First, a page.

The exit window 12 may be subdivided into separate functional zones. FIG. 3 illustrates two such zones 16 and 18. Zone 16 is disposed within the exit window 12 so as to aid in the operation of the illumination element 24, while zone 18 is disposed to aid in the operation of the imaging element 26. Each zone has a predetermined optical property and a predetermined relationship to the other zone or zones. Optical functions may be, for example, imaging focus, aiming pattern generation, illumination focus, etc. Zones may be molded as one part or may be formed on an individual basis by compression molding techniques.

FIG. 4 shows an alternate view of the exemplary device 10, with the illumination element 24 and imaging element 26 exposed by view cutaway 40. FIG. 4 illustrates effects that one exemplary exit window 12, with functional zones 16 and 18 disposed as described above with reference to FIG. 3, may have on the performance of the device 10. FIG. 4 illustrates the illuminated area 42 that may be produced by the illumination element 24 using a standard parallel exit window. In this exemplary embodiment, the functional zone 16 may change the aim of the illumination to an alternate illuminated area 44. Additionally, the functional zone 16 may aid in the generation of an aiming pattern by the illumination element 24, so that a user of the device 10 may more easily aim at a desired image.

Further, FIG. 4 illustrates the effect that the exit window 12 may have on the imaging element 26. A standard viewing area of the imaging element 26 may be represented by viewing area 46. The exemplary zone 18 may change the focus of viewing area 46, resulting in a modified viewing area 48. The combined effects of the two zones 16 and 18 of the exit window 12 may thus improve the performance (e.g., time to capture an image, quality of captured image, etc.)

The exit window 12 may further be formed in order to minimize the internal reflection of the light emitted by the illumination element 24; such internal reflection may interfere with the ability of the imaging element 26 to capture images outside the housing 14. For example, in one exemplary embodiment, rather than having a flat surface that may create a mirror-like reflective effect, the exit window 12 may have a surface figure and profile to re-direct the reflected light emitted from the illumination element 24 such that it does not reflect into the imaging element 26. This may reduce or minimize the internal reflection, and thus improve the performance of the imaging element 26.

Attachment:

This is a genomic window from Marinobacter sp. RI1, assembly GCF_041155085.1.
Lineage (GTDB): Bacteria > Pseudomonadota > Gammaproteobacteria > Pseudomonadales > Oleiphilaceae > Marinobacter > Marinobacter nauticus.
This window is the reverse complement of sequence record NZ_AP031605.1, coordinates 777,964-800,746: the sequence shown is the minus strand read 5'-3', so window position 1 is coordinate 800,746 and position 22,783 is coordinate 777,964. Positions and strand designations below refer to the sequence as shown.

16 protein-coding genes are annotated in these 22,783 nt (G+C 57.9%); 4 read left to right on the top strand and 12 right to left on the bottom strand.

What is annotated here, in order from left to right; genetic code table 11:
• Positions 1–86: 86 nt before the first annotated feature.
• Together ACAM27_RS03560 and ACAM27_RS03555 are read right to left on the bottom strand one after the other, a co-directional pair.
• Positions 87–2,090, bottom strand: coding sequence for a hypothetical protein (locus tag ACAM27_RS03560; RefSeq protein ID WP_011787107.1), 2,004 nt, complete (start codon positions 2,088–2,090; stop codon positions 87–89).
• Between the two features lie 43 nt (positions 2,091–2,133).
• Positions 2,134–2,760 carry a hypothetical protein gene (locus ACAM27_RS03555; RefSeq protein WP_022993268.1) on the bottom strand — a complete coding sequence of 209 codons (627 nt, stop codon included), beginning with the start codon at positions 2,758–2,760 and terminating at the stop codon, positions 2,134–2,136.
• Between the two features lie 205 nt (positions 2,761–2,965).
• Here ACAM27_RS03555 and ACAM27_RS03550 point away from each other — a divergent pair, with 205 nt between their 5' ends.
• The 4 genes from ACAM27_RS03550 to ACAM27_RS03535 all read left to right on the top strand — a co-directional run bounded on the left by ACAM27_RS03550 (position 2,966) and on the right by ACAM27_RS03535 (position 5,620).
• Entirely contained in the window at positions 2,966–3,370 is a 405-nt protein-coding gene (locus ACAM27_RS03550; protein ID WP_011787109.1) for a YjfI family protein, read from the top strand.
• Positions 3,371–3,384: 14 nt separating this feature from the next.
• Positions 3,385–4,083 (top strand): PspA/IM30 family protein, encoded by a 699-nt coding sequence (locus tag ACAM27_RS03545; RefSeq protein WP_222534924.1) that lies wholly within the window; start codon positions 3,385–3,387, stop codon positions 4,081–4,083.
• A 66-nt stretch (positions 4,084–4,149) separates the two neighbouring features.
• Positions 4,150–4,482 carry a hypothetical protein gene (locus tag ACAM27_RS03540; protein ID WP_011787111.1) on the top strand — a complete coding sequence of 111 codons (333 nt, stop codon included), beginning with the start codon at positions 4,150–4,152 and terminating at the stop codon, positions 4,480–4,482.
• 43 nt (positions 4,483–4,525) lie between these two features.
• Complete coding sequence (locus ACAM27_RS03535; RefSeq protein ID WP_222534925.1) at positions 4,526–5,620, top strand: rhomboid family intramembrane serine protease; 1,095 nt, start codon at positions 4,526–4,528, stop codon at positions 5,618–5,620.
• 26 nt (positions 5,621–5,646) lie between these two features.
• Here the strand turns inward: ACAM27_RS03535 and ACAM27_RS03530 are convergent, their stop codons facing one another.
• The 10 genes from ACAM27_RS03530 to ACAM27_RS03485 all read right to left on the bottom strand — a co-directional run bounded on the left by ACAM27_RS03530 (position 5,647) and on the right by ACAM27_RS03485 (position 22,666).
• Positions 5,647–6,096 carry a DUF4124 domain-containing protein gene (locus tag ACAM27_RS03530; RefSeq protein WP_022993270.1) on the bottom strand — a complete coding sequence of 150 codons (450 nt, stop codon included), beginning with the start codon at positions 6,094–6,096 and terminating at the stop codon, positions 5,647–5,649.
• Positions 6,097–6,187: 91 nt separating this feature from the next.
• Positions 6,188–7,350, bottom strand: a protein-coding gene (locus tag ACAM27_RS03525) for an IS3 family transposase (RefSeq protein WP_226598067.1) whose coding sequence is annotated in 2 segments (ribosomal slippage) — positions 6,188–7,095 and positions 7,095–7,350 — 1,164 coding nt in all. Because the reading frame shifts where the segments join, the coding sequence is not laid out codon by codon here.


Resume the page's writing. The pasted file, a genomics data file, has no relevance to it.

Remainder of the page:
It will be apparent to those skilled in the art that various modifications may be made in the present invention, without departing from the spirit or the scope of the invention. Thus, it is intended that the present invention cover modifications and variations of this invention provided they come within the scope of the appended claims and their equivalents.

Patent Citations
Cited PatentFiling datePublication dateApplicantTitle
US4955693Jun 9, 1989Sep 11, 1990Spectra-Physics, Inc.Laser scanner having improved optical scanning window
US5693930Jul 29, 1996Dec 2, 1997Fujitsu LimitedOptical scanner having a plurality of scanning systems
US6105869Oct 31, 1997Aug 22, 2000Microscan Systems, IncorporatedSymbol reading device including optics for uniformly illuminating symbology
US20030062413Mar 7, 2002Apr 3, 2003Hand Held Products, Inc.Optical reader comprising multiple color illumination
US20060027659 *Sep 12, 2005Feb 9, 2006Symbol Technologies, Inc.Integrated exit window and imaging engine
US20070080280 *Oct 11, 2006Apr 12, 2007Havens William HControl systems for adaptive lens
US20080156876 *Dec 29, 2006Jul 3, 2008Symbol Technologies, Inc.Illumination system including convex/concave lens for an imaging-based bar code reader
Non-Patent Citations
Reference
1International Preliminary Report on Patentability mailed on Jan. 27, 2011 for International Application No. PCT/US2009/049784.
2International Search Report and the Written Opinion of the International Searching Authority for PCT/US2009/049784 mailed Apr. 9, 2009.
Classifications
U.S. Classification235/455, 235/462.45
International ClassificationG06K7/10
Cooperative ClassificationG06K7/10881, G06K7/10702
European ClassificationG06K7/10S9F, G06K7/10S2P4D
Legal Events
DateCodeEventDescription
Jul 18, 2008ASAssignment
Owner name: SYMBOL TECHNOLOGIES, INC.,NEW YORK
Free format text: ASSIGNMENT OF ASSIGNORS INTEREST;ASSIGNORS:TSI SHI, DAVID;EPSHTEYN, ALAN J.;VOLI, EDWARD;US-ASSIGNMENT DATABASE UPDATED:20100413;REEL/FRAME:21262/723
Effective date: 20080715
Free format text: ASSIGNMENT OF ASSIGNORS INTEREST;ASSIGNORS:TSI SHI, DAVID;EPSHTEYN, ALAN J.;VOLI, EDWARD;REEL/FRAME:021262/0723
Owner name: SYMBOL TECHNOLOGIES, INC., NEW YORK